This entry is part 10 of 10 in the series Gathering
It has been such a long time since last summer when I created a year’s worth of Gathering Placemats for the 2019-2020 school year! My little idea to create simple placemats to share beautiful things with my kids was inspired by my desire to create a morning time routine that worked for us and didn’t make too much work for me! The original placemats were inspired by my kids love of reading the backs of cereal boxes.
Thus, as I sat down to start making the Gathering Placemats for the summer of 2020, I had all sorts of ideas of where to go with them. But it was my kids who once again inspired me and the result are these simple Gathering: Birds Placemats.
Lately I have noticed that we stand at a precipice. Once we step beyond it, we will be officially out of early-elementary years and into…e-le-ment-ary years? What does one call the later years of elementary? I always hear the term early-elementary and I can fully understand it. But not often is there a specific designation for the 4th and 5th grade years. Nevertheless, here we stand on the threshold between the two.
And, can I just be real for a moment? It excites me! Thrills me in all my optimistic homeschool teacher places! I know, I might be alone in that regard. But it is just SO neat to see my student ready for this.
On the other hand, she is ready for more independent learning. And I am NOT ready for that. We have been in this from the beginning, she and I. We have struggled through the harder parts of learning discipline (the tantrums, the tears, the triumphs gained at the expense of comfort). And now she is ready to take some of the reins herself and go for it.
When I started creating the Gathering placemats, they were intended to be a way to connect with my kids effortlessly. They were a labor of love to be sure. But once they were completed, I printed them out (and laminated them) and put them out for my kids to enjoy. They are a complete resource in themselves, but there are times (as with all homeschool things) where they serve as a jumping off point for more discoveries, more treasures. Thus, I humbly offer those who are Gathering with their family each month, some extras. Here’s the list for the January 2020 Gathering.
This entry is part 1 of 7 in the series Homeschool
Lately, I have become obsessed with streamlining our Saxon Math experience. From the prep and planning to the actual doing of Saxon Math. I am looking for ways to make it easier on us as a class.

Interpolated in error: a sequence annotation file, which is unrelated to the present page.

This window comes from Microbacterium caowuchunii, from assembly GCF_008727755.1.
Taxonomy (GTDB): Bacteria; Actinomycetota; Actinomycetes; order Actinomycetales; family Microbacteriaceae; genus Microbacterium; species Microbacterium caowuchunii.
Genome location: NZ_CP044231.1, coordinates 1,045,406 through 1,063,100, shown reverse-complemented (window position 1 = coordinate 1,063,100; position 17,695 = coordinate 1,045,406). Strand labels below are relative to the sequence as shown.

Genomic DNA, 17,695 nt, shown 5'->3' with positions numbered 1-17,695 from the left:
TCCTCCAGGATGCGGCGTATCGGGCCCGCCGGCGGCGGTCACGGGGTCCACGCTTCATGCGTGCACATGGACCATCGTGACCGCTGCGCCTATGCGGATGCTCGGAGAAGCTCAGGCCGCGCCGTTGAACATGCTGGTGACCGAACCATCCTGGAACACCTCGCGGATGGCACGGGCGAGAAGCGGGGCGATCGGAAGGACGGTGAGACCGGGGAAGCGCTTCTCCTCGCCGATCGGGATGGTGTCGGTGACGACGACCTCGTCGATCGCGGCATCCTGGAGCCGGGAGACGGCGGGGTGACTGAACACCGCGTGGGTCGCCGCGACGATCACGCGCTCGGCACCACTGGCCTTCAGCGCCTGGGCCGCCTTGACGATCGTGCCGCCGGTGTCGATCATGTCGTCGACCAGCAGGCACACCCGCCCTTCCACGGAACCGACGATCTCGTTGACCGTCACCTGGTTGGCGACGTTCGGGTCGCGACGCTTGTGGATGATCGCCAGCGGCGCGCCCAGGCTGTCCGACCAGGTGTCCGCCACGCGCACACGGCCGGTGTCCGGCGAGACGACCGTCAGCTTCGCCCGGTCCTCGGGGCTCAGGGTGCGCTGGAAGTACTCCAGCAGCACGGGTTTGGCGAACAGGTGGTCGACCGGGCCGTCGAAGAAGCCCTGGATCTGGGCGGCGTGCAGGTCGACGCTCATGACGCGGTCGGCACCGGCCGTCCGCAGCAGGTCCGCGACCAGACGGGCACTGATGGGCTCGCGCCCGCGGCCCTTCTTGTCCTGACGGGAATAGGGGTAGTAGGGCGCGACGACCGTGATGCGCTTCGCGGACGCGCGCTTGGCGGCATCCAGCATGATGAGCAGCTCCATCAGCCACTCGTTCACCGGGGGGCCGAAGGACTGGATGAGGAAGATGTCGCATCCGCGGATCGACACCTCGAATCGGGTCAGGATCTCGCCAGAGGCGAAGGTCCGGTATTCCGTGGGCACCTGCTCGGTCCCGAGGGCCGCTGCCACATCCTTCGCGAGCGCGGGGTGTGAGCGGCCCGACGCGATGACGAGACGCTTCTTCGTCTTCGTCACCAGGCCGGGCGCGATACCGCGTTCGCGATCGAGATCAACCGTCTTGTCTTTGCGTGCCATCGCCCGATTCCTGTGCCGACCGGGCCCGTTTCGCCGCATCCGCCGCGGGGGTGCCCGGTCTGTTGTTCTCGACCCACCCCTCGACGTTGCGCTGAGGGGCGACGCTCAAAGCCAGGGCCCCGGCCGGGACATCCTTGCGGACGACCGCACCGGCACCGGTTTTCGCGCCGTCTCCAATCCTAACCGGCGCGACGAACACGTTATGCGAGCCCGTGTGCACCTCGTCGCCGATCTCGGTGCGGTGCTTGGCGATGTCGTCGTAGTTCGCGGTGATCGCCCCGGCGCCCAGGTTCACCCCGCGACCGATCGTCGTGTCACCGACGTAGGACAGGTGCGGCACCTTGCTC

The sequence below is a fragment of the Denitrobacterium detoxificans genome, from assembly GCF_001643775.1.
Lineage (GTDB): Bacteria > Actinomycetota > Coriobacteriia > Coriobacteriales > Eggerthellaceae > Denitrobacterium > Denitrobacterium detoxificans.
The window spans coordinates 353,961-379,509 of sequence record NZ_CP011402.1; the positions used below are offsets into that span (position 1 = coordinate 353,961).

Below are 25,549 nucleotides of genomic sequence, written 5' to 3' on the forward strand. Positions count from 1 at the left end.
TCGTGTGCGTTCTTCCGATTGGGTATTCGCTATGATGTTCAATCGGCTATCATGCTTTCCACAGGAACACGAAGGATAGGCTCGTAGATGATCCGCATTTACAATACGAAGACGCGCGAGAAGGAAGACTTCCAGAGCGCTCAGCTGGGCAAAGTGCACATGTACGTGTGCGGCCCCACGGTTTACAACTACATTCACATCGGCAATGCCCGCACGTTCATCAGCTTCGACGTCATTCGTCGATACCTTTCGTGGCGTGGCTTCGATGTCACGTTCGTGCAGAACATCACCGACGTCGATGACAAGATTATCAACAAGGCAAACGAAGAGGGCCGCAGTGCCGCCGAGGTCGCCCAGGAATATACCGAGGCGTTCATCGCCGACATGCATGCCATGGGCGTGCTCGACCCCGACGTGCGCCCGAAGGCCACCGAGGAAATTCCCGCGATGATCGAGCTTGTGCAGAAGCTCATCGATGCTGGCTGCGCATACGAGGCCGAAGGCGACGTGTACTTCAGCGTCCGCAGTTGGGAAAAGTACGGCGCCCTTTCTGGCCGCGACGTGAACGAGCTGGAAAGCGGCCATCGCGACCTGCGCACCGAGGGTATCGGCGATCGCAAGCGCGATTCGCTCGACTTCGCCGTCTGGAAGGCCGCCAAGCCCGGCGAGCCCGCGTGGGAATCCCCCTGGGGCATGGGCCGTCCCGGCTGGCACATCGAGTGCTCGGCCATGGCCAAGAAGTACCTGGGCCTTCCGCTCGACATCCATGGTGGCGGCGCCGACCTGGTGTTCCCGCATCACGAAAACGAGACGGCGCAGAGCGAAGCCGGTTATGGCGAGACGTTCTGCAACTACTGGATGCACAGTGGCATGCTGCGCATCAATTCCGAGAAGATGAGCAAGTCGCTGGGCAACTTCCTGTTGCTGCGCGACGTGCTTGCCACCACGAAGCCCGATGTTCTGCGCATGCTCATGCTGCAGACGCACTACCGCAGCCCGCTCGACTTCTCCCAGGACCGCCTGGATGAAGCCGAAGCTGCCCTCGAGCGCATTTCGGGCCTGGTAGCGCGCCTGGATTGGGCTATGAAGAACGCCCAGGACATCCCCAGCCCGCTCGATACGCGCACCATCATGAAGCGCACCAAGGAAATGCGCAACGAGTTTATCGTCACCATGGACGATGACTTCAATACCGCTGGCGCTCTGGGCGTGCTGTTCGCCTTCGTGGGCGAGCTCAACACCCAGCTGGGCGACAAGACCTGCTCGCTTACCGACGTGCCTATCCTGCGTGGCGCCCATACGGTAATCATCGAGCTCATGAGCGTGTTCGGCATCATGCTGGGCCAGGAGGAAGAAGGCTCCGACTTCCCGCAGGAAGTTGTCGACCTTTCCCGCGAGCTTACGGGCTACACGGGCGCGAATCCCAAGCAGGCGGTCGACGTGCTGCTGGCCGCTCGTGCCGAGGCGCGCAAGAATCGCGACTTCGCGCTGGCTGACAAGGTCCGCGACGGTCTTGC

Currently our classroom (one-room schoolhouse style) includes 2 students – one in Saxon Math 1 and the other in Saxon Math 3. I am trying to teach both of them their different lessons at the same table at the same time.
We start together on the morning math meetings. Then they rotate in to be taught their lessons while the other is working on some sort of math practice. It works for us.
But I am always looking for that extra something that makes it even easier to teach my students.
This past summer the Classical Conversations topic for Practicum was Math. Groaning on the inside a bit, I attended each of the three days, stretching my brain a bit further each day. I had epiphanies – seriously – about math – I didn’t think it possible! And I enjoyed the challenge more than I would have thought. It was surprising for my history-literature-language loving self.
Another surprise from the three-day Practicum was the frequent aspersions cast upon my math curriculum of choice: Saxon Math. Now, I didn’t feel personally attacked, but I began to wonder, “Should we have chosen a different curriculum? Are we going to have to change it up later on?” And I was a bit saddened by that.
This entry is part 5 of 7 in the series Homeschool
Who knew teaching spelling to my girls would become one of my favorite parts of our day? And who knew that given the opportunity to have an uninterrupted conversation with my husband on a recent “date night,” the conversation would turn to a detailed discussion of various spelling rules? My life, it seems, has recently been organized around spelling and spelling rules. I have Marie Rippel’s All About Spelling curriculum to thank for that!
As I said, it has become a touchstone in our homeschool day. So much so that my 3 year old begs to be part of it. I oblige him at the end of our spelling time, and he is really becoming proficient in spelling simple words by sounding them out.